I have a few cameras I use for different types of shooting I guess. Two Minolta SLR’s that I got from the thrift store I used to work in Victoria. Those are for wrapping in a toque and throwing in my backpack to have a camera on me. I was fortunate enough to have my grandpa give me his old Leica M6 which I use the rare times I actually go out, “shooting”. I’ve been working on this project for a little while taking portraits of the people I run into in Vancouver’s Downtown Eastside, which I’ve only shot on the Leica. My parents bought me a Canon 7D when I was attending photo school and I’ll use that if I go to shoot photos at a show the odd times I’ll shoot riding stuff or if I’m going on a trip and plan on shooting more than a handful of photos. Lastly, I have a Leica Mini-zoom point and shoot which is rad for bringing out drinking or whenever I’m over having a camera on my shoulder, just quick and easy with a bunch of in-camera settings. Most recently, my homie Brad gave me a Canon A2 SLR. It is compatible with my 7D’s glass, which is rad ’cause now I can use them to their full potential, as the 7D is a crop sensor. I’ve been using that the most lately.
Do you collect cameras or other stuff?
To an extent, I’m pretty happy with what I have camera wise so far, however, there are a few cameras that I’m looking at buying. I recently bought a GL2 from the Hastings market for $5 and just a couple weeks ago, a Sony VX2000 off Craigslist. Other than camera related stuff, I collect certain VHS and cassettes, color magazines (when they were still in production) and Grizzlies memorabilia.
What is your inspiration and/or influences for riding? And photography?
John Cardiel and Jason Williams. Cardiel is just the best dude ever, it doesn’t take much convincing after you watch his “Epicly Later’d” part.
J-Will has the best style ever. From his high, unconventional ball handling, the way he dishes, his quick release and ability to see the court and know where his team-mates are at all times are insane. Most people see him play or watch highlights and just think he is some style baller that is just super flashy with no real substance and is quick to brush him off. He is so fundamentally sound at the game of basketball that he adds that flare and personality to keep it fun, which I think, translates a lot to riding. You need to develop a core skill set and muscle memory before you can start trying all these wild tricks or forcing style.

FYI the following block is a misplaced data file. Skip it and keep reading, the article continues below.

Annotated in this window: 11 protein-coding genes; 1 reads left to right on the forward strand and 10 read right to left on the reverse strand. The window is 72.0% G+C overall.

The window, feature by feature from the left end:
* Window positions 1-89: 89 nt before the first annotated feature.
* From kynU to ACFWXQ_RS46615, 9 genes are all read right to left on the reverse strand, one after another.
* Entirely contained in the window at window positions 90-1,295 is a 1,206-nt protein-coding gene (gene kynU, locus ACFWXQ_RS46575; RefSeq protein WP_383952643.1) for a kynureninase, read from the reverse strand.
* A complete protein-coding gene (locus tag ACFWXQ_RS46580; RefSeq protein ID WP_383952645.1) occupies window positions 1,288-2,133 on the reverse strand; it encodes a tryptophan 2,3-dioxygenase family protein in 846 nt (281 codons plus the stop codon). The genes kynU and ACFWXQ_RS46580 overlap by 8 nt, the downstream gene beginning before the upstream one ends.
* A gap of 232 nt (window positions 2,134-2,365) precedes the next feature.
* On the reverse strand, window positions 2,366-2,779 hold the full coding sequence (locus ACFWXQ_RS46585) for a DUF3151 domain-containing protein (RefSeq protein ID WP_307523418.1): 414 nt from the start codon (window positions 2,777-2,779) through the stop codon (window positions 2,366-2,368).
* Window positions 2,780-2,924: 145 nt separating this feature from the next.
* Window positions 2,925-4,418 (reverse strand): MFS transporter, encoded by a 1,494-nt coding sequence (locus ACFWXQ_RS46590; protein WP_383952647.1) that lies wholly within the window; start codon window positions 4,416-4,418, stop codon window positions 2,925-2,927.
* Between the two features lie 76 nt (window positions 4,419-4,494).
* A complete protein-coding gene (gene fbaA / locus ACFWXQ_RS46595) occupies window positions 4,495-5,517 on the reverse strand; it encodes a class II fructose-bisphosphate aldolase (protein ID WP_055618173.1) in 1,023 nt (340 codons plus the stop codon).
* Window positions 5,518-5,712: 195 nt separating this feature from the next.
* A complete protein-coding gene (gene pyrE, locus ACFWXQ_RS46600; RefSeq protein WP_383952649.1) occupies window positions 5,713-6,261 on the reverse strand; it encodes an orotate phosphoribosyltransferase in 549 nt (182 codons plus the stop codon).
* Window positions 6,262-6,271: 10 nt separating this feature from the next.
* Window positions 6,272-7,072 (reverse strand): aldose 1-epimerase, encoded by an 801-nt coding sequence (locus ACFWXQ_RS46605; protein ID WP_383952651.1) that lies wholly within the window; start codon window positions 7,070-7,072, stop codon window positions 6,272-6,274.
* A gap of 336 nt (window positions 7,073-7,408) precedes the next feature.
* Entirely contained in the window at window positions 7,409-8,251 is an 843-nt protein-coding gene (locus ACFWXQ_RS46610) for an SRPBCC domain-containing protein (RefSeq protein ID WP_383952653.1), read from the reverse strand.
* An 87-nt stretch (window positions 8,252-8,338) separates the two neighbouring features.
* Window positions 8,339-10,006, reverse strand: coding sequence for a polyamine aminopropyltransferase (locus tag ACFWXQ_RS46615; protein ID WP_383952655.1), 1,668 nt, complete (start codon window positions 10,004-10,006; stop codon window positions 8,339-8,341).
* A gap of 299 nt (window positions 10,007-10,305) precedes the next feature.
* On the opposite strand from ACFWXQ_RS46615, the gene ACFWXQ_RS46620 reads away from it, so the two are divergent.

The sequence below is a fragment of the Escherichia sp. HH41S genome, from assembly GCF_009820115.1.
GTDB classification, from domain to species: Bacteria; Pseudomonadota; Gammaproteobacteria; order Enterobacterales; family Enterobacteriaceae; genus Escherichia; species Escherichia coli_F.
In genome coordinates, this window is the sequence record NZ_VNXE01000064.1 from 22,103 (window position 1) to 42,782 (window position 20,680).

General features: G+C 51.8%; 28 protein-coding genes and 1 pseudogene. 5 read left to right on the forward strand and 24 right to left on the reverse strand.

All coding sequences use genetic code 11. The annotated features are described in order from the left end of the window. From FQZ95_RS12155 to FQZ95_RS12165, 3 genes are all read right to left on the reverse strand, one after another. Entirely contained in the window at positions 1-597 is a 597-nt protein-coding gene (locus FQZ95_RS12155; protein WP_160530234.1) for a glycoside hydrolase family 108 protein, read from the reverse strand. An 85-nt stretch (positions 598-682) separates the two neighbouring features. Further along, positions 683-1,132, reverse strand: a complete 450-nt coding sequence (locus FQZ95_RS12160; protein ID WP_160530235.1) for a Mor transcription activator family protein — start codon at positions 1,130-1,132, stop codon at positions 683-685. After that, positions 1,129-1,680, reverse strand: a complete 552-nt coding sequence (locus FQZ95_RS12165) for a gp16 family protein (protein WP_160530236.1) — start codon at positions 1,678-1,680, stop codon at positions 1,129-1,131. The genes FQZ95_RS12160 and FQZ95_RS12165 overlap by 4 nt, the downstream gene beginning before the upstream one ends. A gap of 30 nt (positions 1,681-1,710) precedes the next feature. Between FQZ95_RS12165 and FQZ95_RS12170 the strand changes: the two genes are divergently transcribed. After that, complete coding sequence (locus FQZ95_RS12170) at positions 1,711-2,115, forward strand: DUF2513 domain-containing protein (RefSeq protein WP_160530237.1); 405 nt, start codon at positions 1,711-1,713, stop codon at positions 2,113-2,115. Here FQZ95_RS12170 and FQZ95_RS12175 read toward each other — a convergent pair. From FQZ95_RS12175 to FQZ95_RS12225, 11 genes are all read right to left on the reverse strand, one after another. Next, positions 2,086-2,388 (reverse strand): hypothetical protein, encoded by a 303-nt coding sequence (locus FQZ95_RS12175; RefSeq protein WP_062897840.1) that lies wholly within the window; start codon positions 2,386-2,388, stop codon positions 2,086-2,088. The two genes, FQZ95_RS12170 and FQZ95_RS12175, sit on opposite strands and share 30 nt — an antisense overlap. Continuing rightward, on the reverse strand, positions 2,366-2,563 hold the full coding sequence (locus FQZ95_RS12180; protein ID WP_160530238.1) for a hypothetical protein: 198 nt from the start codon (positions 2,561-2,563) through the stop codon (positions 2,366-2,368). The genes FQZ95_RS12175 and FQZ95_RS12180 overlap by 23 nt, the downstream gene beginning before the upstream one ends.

Photographers: Grady Mitchell, Brad Hill, Casey Bennett, Ted Grant, Berkley Vopnfjörð, Brain Van Wyk, Kynan Tait, Jason Headley, Mike Zinger, Andrew Volk, Donovan Mahoney and last but definitely not least, Khalik Allah, that dude is seriously so good.
If I am not wrong, your latest web-video was Insight, in 2013, and I didn’t see much of you on the Internet last year… What have you been up to lately?
I moved to North Vancouver in November 2013 and lived with Reece and his lady. The idea was to ride a bunch. Jarrett, Rupert, and Luke all left Vic and I didn’t really have any homies to ride with. It was dope, strictly semi-pro lifestyle, then I was like, oh yeah, rent, groceries, insurance, bills… Life. I had to choose between like working evenings in a kitchen, SCRAPING by, hating every bit, not being able to afford anything just so I could dig and ride during the day to continue living the life of a semi-pro. I was working 8 hours a week as an intern at the printing place I’m working now, obviously not making enough money. Then I went home for Christmas. I was waiting for Dan to go get coffee, and stacked 180ing a parking block and fucked my wrist up again. When I got back to Van, I couldn’t ride but luckily enough I started working full time so I could afford to live. I just took it easy, for the most part, hoping my wrist would get better but it never did. It turned out that half the bone (scaphoid) had been dead and was more or less just crumbling away in my wrist. I didn’t know this ’till about two months ago.
Eventually, I got super over the commute, living on a hill, not being able to skate to a corner store and $25 cab rides, so when our lease was up I moved to the city. That’s where I’m at now. I work in the city and I like doing stuff in the city, so it made sense to move to the city. Plus I love riding street so it’s a good fit. There have been a few anon comments to onlyMTB like, hating ’cause I’ve been ridin’ 20’s a bunch, but it’s like man, anyone who knows me knows I love riding street, I love jumping dirt too but you can’t do that when its dark. And I get off work when it’s dark five days a week, so yeah I’m gonna ride street five days a week.